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Murder Charges on Two Men Cleared After 30 Years of Imprisonment

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Murder Charges on Two Men Cleared After 30 Years of Imprisonment
Murder Charges Cleared on Two Men after 30 Years of Imprisonment
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Shawn Henning and Ralph Birch are the two men who have been freed from charges of a gruesome murder, which they didn’t commit, after 30 years of imprisonment in New Milford.

The two men now have accused world-famous criminologist Dr. Henry Lee of fabricating evidence and, in the process, have raised new questions about past practices at the state forensic science laboratory. They are asking for a ruling, even before a trial begins, that would hold Lee largely responsible for their imprisonment.

The two claim in the filing that their convictions were based on a made-up blood test that Lee contrived to close a stubborn case that had gone unsolved for years.

The incident happened back in 1985, when a man named Everett Carr was found dead at his daughter’s place. The killers trapped Carr in a narrow hallway, pounded on his head with something heavy and stabbed him 27 times, severing, among other things, including his jugular vein.

The walls were spattered with blood from baseboard to ceiling, with so much pooled on the floor that the police had to build a makeshift bridge to get to the body without tramping through it.

The killers tracked blood through the house and left smudges or droplets on items they handled during what could have been a search for valuables.

The state police detectives who led the investigation at first considered Carr’s death a rage killing because of the violence. But they shifted to the theory that it was a burglary gone wrong, even though the killer or killers left behind cash, jewelry and other easily transportable valuables.

Henning and Birch, then 17 and 18 years old, were the prime suspects at that time as they were a pair of drug abusing, teenage burglars living, packed with everything they owned, in the noisy, stolen Buick enough to accuse them of driving to Carr’s house to kill him.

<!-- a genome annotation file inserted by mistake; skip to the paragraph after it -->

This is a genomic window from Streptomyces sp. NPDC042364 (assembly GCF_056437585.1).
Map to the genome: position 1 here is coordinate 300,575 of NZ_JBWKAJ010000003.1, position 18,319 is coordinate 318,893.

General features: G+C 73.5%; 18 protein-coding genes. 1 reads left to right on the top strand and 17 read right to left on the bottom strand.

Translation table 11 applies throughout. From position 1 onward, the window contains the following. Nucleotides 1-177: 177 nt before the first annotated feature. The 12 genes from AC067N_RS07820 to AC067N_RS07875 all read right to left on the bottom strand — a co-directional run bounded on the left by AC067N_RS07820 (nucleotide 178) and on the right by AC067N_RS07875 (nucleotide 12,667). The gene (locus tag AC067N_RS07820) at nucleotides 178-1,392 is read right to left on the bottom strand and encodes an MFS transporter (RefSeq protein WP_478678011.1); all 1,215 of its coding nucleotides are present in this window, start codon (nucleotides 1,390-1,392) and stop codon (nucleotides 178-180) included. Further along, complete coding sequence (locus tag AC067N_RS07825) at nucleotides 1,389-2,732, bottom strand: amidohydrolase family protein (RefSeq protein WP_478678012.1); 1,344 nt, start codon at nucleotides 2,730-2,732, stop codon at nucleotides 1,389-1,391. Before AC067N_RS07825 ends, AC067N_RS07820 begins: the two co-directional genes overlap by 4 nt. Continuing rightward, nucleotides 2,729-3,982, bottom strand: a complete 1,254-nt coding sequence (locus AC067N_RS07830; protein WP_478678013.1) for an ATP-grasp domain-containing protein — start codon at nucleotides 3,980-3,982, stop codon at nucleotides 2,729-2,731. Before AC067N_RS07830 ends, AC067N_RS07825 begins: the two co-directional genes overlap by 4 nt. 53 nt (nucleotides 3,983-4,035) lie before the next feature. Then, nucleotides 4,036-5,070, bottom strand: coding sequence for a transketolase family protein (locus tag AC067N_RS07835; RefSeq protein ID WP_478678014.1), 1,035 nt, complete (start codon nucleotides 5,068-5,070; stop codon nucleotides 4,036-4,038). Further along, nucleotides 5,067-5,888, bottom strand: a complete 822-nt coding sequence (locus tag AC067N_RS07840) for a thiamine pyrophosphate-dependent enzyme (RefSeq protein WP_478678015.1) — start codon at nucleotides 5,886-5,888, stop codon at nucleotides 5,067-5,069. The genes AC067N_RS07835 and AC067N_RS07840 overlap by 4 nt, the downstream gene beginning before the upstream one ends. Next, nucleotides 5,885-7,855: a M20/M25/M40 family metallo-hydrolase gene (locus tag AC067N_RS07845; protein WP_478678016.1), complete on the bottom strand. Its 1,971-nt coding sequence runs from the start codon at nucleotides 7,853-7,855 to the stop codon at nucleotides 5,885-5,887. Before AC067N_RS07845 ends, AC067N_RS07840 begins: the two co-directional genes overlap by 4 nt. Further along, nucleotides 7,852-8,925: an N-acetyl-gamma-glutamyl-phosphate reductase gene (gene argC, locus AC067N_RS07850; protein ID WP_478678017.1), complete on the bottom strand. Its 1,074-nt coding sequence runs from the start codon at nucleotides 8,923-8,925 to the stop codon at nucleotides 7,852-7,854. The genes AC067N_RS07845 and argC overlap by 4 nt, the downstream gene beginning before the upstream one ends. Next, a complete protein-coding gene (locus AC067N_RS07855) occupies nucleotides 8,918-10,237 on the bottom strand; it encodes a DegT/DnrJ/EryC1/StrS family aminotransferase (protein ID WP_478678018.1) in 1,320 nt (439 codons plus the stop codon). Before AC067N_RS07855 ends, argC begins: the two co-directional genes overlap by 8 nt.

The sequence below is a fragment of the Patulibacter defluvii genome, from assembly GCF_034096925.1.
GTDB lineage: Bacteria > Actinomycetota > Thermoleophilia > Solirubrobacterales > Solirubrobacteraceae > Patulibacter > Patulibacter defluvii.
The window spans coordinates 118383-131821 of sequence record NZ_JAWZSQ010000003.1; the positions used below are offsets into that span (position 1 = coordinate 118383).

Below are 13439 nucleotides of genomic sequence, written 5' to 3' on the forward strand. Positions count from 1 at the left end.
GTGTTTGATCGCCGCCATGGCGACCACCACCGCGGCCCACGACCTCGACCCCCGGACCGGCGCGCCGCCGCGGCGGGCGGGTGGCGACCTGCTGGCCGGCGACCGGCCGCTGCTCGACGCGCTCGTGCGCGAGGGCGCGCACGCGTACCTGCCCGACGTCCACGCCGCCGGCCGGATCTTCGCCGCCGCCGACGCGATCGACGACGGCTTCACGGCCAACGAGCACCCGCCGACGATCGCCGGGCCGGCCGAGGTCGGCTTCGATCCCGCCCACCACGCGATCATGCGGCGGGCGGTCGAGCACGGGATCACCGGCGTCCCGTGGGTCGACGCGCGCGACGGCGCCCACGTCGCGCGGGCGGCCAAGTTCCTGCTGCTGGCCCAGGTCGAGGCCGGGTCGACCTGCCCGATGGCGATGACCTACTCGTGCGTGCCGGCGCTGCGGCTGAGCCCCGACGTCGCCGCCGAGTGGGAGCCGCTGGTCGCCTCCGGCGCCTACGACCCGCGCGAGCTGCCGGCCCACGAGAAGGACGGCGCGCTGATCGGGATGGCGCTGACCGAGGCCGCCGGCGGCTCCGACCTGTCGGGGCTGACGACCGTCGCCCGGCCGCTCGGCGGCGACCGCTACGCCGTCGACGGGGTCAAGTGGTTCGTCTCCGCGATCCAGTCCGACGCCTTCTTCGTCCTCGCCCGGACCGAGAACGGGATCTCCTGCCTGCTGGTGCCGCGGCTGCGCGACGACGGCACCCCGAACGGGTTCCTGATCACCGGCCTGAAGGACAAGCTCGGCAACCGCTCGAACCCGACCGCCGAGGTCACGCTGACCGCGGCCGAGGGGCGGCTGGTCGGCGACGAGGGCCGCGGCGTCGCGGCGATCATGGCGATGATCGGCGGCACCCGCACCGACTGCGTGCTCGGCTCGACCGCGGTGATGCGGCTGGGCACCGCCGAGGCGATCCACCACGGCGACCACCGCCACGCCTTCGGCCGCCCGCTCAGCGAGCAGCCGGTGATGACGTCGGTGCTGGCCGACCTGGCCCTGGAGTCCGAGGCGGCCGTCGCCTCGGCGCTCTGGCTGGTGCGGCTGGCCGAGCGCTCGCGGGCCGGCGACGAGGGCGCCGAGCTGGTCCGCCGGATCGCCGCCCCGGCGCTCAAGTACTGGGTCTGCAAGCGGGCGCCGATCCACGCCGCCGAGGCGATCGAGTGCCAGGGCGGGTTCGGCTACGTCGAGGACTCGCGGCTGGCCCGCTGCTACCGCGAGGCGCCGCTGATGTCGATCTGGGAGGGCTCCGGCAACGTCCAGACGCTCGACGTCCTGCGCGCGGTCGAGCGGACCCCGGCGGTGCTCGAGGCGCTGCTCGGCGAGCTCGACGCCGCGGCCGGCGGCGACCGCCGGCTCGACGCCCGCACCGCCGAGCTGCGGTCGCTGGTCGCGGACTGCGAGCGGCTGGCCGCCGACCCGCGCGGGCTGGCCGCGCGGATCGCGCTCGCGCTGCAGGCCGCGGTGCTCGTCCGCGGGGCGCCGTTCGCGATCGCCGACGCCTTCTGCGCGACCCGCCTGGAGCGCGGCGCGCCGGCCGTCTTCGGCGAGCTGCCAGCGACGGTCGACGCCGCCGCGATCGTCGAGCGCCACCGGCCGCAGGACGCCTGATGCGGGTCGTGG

The crime scene suggested the teens should have been soaked by blood. But the police were confronted by a contradiction as there was not a trace on them, their clothing, the Buick or the clutter in the car.

Henry Lee, a forensic blood expert who ran the state police crime lab identified a stained towel in an upstairs bathroom and said his tests on the light stains proved they were made by blood.

The prosecutor argued later, at trial, that the towel could explain the absence of blood on the teens: They used it to clean up. Henning and Birch were convicted of murder and sentenced to 50 and 55 years in prison, respectively.

The teens lost a succession of appeals before the state’s case collapsed in 2019. The allegedly blood-stained towel was the reason. The state Supreme Court reversed the murder convictions, concluding based on the new evidence that Lee had no way of knowing what was on the towel because neither he nor anyone in his lab tested it.

When the stains finally were tested in 2008, part of a last-ditch appeal by Henning and Birch and the result showed they weren’t made by blood at all, but some inorganic substance.

The decision made clear the court saw no evidence Lee’s testimony about the towel was intentionally false or anything other than a mistaken recollection.